A muon's energy cannot practically be measured calorimetrically in such a confined space, since they are so highly penetrating, so this must be done from curvature in a magnetic field. A magnetic field also gives ND280 the ability to measure the charge of a particle track - a valuable capability for distinguishing μ- from μ+ and π+ from π-. For this reason T2K acquired a 0.2 T magnet from CERN which had previously been used in the NOMAD and UA1 experiments.
The magnet's coil runs vertically and parallel to the beam to generate a magnetic field which, from the view of an observer standing upstream of the detector, would point horizontally to the right. This results in negatively charged particles which are initially travelling downstream being bent downwards. The coil is surrounded by a yoke assembled from plates of iron.
Finally, some of the gaps between the iron plates are instrumented by plastic scintillator planes, with optical fibres running through them. These planes form the Side Muon Ranging Detector (SMRD). In concert with the P0D and Ds ECal, the SMRD primarily acts as the detector's cosmic trigger and veto, though its hits from escaping muons can also be associated with a reconstructed track from the inner detectors.
The P0D, FGDs, ECals, SMRD and INGRID all contain plastic scintillator as their active components. The extruded plastic scintillator was produced at Fermilab and is composed of polystyrene doped with wavelength shifting scintillators PPO (1 %) and POPOP (0.03 %) which results in blue light emission (420 nm). The plastic was co-extruded with a 0.25 mm thick reflective layer of TiO2 to keep scintillation light in and external light out.
This scintillation light is then collected and transported by 1 mm diameter optical fibres which are strung down 3 mm diameter extruded holes in the centre of the bars (or laid in a groove in the SMRD planes). These fibres, manufactured by Kuraray, are also wavelength shifting and convert the blue light spectrum to a green (476 nm) that is well matched to the light sensors attached to the ends.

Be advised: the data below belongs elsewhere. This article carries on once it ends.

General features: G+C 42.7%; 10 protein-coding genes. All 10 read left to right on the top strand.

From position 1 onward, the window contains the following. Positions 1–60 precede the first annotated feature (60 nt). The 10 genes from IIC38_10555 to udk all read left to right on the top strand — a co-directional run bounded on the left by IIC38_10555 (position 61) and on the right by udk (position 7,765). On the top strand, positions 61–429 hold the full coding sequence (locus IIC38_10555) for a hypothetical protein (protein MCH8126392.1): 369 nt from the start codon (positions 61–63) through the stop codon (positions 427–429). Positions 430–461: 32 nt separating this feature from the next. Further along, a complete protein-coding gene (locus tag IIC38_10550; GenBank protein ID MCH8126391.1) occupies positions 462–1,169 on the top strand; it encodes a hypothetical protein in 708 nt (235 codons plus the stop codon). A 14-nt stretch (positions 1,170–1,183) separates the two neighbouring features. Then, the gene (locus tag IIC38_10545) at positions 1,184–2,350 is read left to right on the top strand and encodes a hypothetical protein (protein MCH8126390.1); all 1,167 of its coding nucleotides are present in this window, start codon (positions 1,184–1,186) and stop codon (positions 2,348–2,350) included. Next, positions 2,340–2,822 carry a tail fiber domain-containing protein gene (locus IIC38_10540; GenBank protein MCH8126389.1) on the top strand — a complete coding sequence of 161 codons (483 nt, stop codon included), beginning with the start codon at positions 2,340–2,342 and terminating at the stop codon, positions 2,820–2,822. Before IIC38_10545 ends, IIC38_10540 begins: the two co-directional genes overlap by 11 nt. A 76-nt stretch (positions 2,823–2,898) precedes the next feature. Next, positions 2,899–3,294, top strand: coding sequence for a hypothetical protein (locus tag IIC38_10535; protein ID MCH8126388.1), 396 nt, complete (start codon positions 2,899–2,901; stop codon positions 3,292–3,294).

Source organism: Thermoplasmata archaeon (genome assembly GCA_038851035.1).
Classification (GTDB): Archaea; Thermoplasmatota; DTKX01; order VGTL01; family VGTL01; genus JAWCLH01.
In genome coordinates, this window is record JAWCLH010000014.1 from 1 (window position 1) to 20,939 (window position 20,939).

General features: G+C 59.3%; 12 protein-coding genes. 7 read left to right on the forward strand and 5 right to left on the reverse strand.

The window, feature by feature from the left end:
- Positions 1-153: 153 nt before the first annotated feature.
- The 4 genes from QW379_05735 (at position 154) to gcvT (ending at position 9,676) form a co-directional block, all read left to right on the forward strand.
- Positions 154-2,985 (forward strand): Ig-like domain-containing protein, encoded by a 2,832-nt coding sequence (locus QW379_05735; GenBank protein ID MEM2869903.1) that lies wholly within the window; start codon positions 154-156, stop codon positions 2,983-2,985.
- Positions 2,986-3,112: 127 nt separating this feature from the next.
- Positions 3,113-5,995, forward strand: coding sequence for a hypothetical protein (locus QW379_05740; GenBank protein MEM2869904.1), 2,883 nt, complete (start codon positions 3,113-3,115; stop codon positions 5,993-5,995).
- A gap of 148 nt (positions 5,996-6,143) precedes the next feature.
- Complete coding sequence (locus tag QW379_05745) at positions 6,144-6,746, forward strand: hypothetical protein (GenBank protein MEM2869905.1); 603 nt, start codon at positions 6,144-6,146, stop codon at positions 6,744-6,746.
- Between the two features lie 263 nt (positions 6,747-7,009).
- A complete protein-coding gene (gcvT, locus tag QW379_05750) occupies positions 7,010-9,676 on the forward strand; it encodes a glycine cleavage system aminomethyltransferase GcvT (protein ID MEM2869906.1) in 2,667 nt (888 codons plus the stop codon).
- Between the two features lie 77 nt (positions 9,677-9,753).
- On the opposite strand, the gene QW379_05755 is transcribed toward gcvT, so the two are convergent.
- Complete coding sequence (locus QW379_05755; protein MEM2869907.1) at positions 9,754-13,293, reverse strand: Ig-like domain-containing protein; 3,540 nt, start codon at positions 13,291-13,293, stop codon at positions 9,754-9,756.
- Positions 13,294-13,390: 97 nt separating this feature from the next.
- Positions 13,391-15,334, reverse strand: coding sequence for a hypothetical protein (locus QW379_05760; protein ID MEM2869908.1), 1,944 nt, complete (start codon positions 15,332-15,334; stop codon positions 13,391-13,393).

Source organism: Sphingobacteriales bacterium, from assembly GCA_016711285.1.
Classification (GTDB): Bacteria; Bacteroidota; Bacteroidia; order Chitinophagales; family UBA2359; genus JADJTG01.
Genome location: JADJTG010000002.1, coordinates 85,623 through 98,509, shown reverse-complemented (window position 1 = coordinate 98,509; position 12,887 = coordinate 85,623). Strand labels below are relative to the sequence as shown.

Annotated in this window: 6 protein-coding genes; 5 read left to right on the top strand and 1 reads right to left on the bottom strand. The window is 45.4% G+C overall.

These light sensors are Multi-Pixel Photon Counters (MPPC)  manufactured by Hamamatsu which, unlike photomultiplier tubes, can still be operated in a magnetic field. They consist of 667 pixels arranged accross a 1.3 mm × 1.3 mm active area, and boast a photon detection efficiency of ∼20 % for the light received from the optical fibres.
As with all complex experiments it is necessary for T2K to run simulations in order to understand how the measurements recorded by its detectors correspond to the physics which occurred.
The J‑PARC neutrino beam is simulated for the purpose of providing flux predictions  to the near and far detectors using software collectively known as “JNUBEAM”. The simulated beamline geometry includes the target, horns, decay volume and beam monitors. 30 GeV protons are directed onto the graphite target, and the resulting particles are tracked until they decay to neutrinos or stop. The simulation of primary interactions inside the target are based on data from the NA61/SHINE  experiment, secondary interactions are simulated with FLUKA , and interactions outside the target use GEANT3/GCALOR .